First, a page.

Mark Scott, the Managing Director of the ABC, said something very interesting yesterday at CEDA’s launch of its new collection of paper’s on broadband. He noted that recently, while iinet customers represented about 5 percent of visitors to ABC Online (the ABC’s standard website), they represented 31 percent of users of its iView site that streams video on demand of ABC television.
That is an extraordinary difference but no big mystery. iinet offer a “Media Lounge” to its customers that gives them access to ABC’s iView outside of download limits. Not only that, iTunes Music Store downloads, various radio and sport options and X-box live are all unmetered. Think about what that means? If you watch say 10 TV shows and download 2 movies a month (around 6GB), then you can save yourself $10-$20 a month on iinet with a lower metered cap than other ISPs. Add to that the saving of metering anxiety as you visit those sites and the savings are compelling.
This simple tale has so many implications for the broadband debate in Australia it isn’t funny. First, Australians are big downloaders of illegal TV and movies. iinet’s plans effectively pay people not to download illegally by offering them effective lower internet access charges for doing things legitmately. Ironically, it is iinet who is being singled out by copyright holders accusing them of facilitating illegal downloads.
Second, iinet’s strategy creates a new form of competitive pressure for the largest ISP, BigPond, who have their own unmetered content which is restricted to Windows and, let’s face it, sites that have been far less popular in the market-place.
Third, the ABC site is geared towards streaming and I am told that this is more popular than downloading content and watching them in a buffered mode. As Andrew Odlyzko has recently reminded us, streaming offers very little advantage in consumer experience over downloading but at great cost. This suggests that one implication of higher speed broadband may be to reduce the efficiency by which users consumer high-bandwidth content.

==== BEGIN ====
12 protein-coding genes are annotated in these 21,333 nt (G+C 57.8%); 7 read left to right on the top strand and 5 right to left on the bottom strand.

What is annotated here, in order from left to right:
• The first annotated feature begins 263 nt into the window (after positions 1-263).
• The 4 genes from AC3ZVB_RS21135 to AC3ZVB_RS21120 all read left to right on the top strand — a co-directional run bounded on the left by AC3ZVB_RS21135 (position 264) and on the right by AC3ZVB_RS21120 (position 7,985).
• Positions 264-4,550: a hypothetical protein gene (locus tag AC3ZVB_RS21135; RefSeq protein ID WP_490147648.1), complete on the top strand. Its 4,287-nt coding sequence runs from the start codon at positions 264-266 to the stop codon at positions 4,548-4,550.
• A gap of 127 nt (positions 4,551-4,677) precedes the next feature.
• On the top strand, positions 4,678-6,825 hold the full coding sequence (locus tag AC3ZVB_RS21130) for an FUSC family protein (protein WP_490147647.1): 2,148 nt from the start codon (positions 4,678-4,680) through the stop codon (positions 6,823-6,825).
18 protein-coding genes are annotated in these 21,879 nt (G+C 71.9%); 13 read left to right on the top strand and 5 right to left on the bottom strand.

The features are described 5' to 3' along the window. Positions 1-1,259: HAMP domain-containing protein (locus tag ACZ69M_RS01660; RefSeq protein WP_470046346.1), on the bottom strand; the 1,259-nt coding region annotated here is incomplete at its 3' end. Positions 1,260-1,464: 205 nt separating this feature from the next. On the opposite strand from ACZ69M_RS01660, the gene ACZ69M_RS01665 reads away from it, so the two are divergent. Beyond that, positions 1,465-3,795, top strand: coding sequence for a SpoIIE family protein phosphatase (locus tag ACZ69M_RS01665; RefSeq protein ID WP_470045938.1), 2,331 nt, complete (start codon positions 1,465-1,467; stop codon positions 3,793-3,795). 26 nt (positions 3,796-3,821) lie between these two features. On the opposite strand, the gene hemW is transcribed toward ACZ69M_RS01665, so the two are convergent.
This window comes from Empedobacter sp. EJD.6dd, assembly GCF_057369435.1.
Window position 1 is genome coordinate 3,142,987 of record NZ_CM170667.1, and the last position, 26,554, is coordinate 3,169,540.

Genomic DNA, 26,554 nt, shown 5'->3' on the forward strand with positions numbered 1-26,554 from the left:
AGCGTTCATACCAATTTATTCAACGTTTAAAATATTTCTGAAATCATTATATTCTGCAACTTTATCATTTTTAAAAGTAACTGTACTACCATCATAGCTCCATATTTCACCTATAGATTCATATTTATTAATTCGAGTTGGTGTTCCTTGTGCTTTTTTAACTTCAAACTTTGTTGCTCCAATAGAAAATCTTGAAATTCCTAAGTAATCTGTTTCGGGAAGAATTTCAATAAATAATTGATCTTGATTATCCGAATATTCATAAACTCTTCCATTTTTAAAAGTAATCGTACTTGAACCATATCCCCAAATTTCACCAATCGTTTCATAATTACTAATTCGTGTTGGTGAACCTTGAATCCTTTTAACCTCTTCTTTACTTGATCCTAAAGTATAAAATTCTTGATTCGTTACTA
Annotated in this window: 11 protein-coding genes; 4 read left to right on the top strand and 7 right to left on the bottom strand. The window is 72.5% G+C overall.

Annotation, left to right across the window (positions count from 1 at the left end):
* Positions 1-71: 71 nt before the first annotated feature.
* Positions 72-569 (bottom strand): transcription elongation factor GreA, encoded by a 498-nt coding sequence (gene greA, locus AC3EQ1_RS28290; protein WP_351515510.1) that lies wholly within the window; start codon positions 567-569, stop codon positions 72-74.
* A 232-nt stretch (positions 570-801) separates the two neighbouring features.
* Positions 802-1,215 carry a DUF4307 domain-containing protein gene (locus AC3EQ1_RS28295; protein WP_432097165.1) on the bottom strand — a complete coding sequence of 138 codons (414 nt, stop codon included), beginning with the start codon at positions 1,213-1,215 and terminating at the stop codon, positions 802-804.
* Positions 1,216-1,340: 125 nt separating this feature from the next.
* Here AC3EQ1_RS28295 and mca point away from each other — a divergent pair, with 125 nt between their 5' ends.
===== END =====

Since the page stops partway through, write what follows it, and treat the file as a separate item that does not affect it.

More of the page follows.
But, finally, when it comes to ABC content, isn’t it extraordinary that despite taxpayers paying for that content, licenses and ABC’s development and web-hosting costs, they have to pay again because for all other ISPs, ABC content is metered? Nowhere in the Government’s discussion of what it is looking for in the National Broadband Tender is there a suggestion that it would be important the government sites and their content be unmetered. When these details become public, it will be interesting to see if any tender has even proposed this. So we may have the amazing situation that we will have a shiny, part-government owned, broadband network who charges its own citizens whenever they want to watch Parliament Question Time online. Hey, I have watched that Question Time recently and I haven’t even seen this been put as a question yet.
This post appeared in Crikey, 4th December 2008.